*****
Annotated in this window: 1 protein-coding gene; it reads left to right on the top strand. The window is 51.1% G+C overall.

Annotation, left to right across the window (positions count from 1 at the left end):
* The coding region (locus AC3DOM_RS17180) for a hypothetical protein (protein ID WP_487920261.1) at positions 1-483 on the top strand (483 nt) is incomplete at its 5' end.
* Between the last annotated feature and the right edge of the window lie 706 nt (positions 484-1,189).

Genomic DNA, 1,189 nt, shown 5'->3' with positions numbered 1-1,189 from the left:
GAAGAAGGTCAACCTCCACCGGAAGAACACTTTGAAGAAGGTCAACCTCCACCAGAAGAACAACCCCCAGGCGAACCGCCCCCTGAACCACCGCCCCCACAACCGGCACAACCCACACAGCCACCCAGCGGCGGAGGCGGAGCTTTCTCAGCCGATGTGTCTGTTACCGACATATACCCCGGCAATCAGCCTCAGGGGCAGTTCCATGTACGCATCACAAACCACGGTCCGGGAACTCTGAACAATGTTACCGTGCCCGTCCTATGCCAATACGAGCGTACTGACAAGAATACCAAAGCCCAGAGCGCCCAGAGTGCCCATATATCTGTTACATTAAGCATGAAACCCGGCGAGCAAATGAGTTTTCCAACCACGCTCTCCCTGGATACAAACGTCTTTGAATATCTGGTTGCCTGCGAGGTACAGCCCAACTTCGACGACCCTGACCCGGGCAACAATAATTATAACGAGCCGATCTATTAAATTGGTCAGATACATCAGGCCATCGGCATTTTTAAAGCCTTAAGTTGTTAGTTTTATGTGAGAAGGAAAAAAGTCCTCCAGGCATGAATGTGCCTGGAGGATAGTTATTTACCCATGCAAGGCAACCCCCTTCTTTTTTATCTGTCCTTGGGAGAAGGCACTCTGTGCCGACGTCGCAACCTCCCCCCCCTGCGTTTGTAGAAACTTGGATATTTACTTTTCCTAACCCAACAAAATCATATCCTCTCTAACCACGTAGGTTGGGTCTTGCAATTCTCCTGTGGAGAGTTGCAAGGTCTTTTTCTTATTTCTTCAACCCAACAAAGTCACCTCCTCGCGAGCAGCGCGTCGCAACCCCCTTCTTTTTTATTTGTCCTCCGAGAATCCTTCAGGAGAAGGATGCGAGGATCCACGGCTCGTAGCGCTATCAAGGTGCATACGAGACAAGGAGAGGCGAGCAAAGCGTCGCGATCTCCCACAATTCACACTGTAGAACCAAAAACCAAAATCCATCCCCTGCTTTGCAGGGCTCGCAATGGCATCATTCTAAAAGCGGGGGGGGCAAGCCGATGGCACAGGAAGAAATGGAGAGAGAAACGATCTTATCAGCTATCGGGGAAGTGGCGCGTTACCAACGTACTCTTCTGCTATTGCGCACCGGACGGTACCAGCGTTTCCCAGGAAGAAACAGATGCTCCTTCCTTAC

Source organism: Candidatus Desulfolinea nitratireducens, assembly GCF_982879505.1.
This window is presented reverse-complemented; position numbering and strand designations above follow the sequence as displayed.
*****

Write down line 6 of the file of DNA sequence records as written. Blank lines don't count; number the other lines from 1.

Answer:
GAAGAAGGTCAACCTCCACCGGAAGAACACTTTGAAGAAGGTCAACCTCCACCAGAAGAACAACCCCCAGGCGAACCGCCCCCTGAACCACCGCCCCCACAACCGGCACAACCCACACAGCCACCCAGCGGCGGAGGCGGAGCTTTCTCAGCCGATGTGTCTGTTACCGACATATACCCCGGCAATCAGCCTCAGGGGCAGTTCCATGTACGCATCACAAACCACGGTCCGGGAACTCTGAACAATGTTACCGTGCCCGTCCTATGCCAATACGAGCGTACTGACAAGAATACCAAAGCCCAGAGCGCCCAGAGTGCCCATATATCTGTTACATTAAGCATGAAACCCGGCGAGCAAATGAGTTTTCCAACCACGCTCTCCCTGGATACAAACGTCTTTGAATATCTGGTTGCCTGCGAGGTACAGCCCAACTTCGACGACCCTGACCCGGGCAACAATAATTATAACGAGCCGATCTATTAAATTGGTCAGATACATCAGGCCATCGGCATTTTTAAAGCCTTAAGTTGTTAGTTTTATGTGAGAAGGAAAAAAGTCCTCCAGGCATGAATGTGCCTGGAGGATAGTTATTTACCCATGCAAGGCAACCCCCTTCTTTTTTATCTGTCCTTGGGAGAAGGCACTCTGTGCCGACGTCGCAACCTCCCCCCCCTGCGTTTGTAGAAACTTGGATATTTACTTTTCCTAACCCAACAAAATCATATCCTCTCTAACCACGTAGGTTGGGTCTTGCAATTCTCCTGTGGAGAGTTGCAAGGTCTTTTTCTTATTTCTTCAACCCAACAAAGTCACCTCCTCGCGAGCAGCGCGTCGCAACCCCCTTCTTTTTTATTTGTCCTCCGAGAATCCTTCAGGAGAAGGATGCGAGGATCCACGGCTCGTAGCGCTATCAAGGTGCATACGAGACAAGGAGAGGCGAGCAAAGCGTCGCGATCTCCCACAATTCACACTGTAGAACCAAAAACCAAAATCCATCCCCTGCTTTGCAGGGCTCGCAATGGCATCATTCTAAAAGCGGGGGGGGCAAGCCGATGGCACAGGAAGAAATGGAGAGAGAAACGATCTTATCAGCTATCGGGGAAGTGGCGCGTTACCAACGTACTCTTCTGCTATTGCGCACCGGACGGTACCAGCGTTTCCCAGGAAGAAACAGATGCTCCTTCCTTAC